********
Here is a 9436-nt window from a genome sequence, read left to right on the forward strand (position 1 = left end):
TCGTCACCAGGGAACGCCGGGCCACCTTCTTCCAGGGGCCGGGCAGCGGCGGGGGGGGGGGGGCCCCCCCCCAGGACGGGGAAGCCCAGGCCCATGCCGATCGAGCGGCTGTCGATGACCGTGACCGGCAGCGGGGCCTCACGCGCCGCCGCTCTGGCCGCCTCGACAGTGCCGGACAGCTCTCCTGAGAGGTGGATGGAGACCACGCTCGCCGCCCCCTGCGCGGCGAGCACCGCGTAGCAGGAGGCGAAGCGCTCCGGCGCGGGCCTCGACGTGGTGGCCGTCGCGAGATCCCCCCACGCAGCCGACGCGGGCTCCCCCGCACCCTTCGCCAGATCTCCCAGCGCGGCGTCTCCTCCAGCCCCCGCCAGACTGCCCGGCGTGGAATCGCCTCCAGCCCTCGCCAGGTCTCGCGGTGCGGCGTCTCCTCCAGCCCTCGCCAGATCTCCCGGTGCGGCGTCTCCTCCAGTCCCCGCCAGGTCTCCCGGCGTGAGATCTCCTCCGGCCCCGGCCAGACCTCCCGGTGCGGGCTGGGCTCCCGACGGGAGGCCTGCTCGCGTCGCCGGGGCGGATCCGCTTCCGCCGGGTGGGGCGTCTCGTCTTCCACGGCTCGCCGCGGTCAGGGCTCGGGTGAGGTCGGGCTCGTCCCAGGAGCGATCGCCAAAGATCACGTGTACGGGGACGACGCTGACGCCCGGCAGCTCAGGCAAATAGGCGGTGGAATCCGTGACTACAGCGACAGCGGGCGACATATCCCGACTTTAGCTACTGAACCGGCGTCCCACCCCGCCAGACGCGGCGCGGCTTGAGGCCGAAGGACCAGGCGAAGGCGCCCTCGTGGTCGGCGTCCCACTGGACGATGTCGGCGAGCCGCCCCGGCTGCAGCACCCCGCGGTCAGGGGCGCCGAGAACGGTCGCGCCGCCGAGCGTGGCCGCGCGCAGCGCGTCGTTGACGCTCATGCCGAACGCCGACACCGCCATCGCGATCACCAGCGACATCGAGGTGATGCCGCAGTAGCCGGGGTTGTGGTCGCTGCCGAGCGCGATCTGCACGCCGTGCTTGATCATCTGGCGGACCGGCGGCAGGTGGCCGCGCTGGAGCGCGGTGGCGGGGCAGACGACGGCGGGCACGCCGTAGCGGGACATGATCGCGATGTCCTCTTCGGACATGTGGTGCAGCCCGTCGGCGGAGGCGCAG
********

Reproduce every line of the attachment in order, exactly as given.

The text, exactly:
Here is a 9436-nt window from a genome sequence, read left to right on the forward strand (position 1 = left end):
TCGTCACCAGGGAACGCCGGGCCACCTTCTTCCAGGGGCCGGGCAGCGGCGGGGGGGGGGGGGCCCCCCCCCAGGACGGGGAAGCCCAGGCCCATGCCGATCGAGCGGCTGTCGATGACCGTGACCGGCAGCGGGGCCTCACGCGCCGCCGCTCTGGCCGCCTCGACAGTGCCGGACAGCTCTCCTGAGAGGTGGATGGAGACCACGCTCGCCGCCCCCTGCGCGGCGAGCACCGCGTAGCAGGAGGCGAAGCGCTCCGGCGCGGGCCTCGACGTGGTGGCCGTCGCGAGATCCCCCCACGCAGCCGACGCGGGCTCCCCCGCACCCTTCGCCAGATCTCCCAGCGCGGCGTCTCCTCCAGCCCCCGCCAGACTGCCCGGCGTGGAATCGCCTCCAGCCCTCGCCAGGTCTCGCGGTGCGGCGTCTCCTCCAGCCCTCGCCAGATCTCCCGGTGCGGCGTCTCCTCCAGTCCCCGCCAGGTCTCCCGGCGTGAGATCTCCTCCGGCCCCGGCCAGACCTCCCGGTGCGGGCTGGGCTCCCGACGGGAGGCCTGCTCGCGTCGCCGGGGCGGATCCGCTTCCGCCGGGTGGGGCGTCTCGTCTTCCACGGCTCGCCGCGGTCAGGGCTCGGGTGAGGTCGGGCTCGTCCCAGGAGCGATCGCCAAAGATCACGTGTACGGGGACGACGCTGACGCCCGGCAGCTCAGGCAAATAGGCGGTGGAATCCGTGACTACAGCGACAGCGGGCGACATATCCCGACTTTAGCTACTGAACCGGCGTCCCACCCCGCCAGACGCGGCGCGGCTTGAGGCCGAAGGACCAGGCGAAGGCGCCCTCGTGGTCGGCGTCCCACTGGACGATGTCGGCGAGCCGCCCCGGCTGCAGCACCCCGCGGTCAGGGGCGCCGAGAACGGTCGCGCCGCCGAGCGTGGCCGCGCGCAGCGCGTCGTTGACGCTCATGCCGAACGCCGACACCGCCATCGCGATCACCAGCGACATCGAGGTGATGCCGCAGTAGCCGGGGTTGTGGTCGCTGCCGAGCGCGATCTGCACGCCGTGCTTGATCATCTGGCGGACCGGCGGCAGGTGGCCGCGCTGGAGCGCGGTGGCGGGGCAGACGACGGCGGGCACGCCGTAGCGGGACATGATCGCGATGTCCTCTTCGGACATGTGGTGCAGCCCGTCGGCGGAGGCGCAG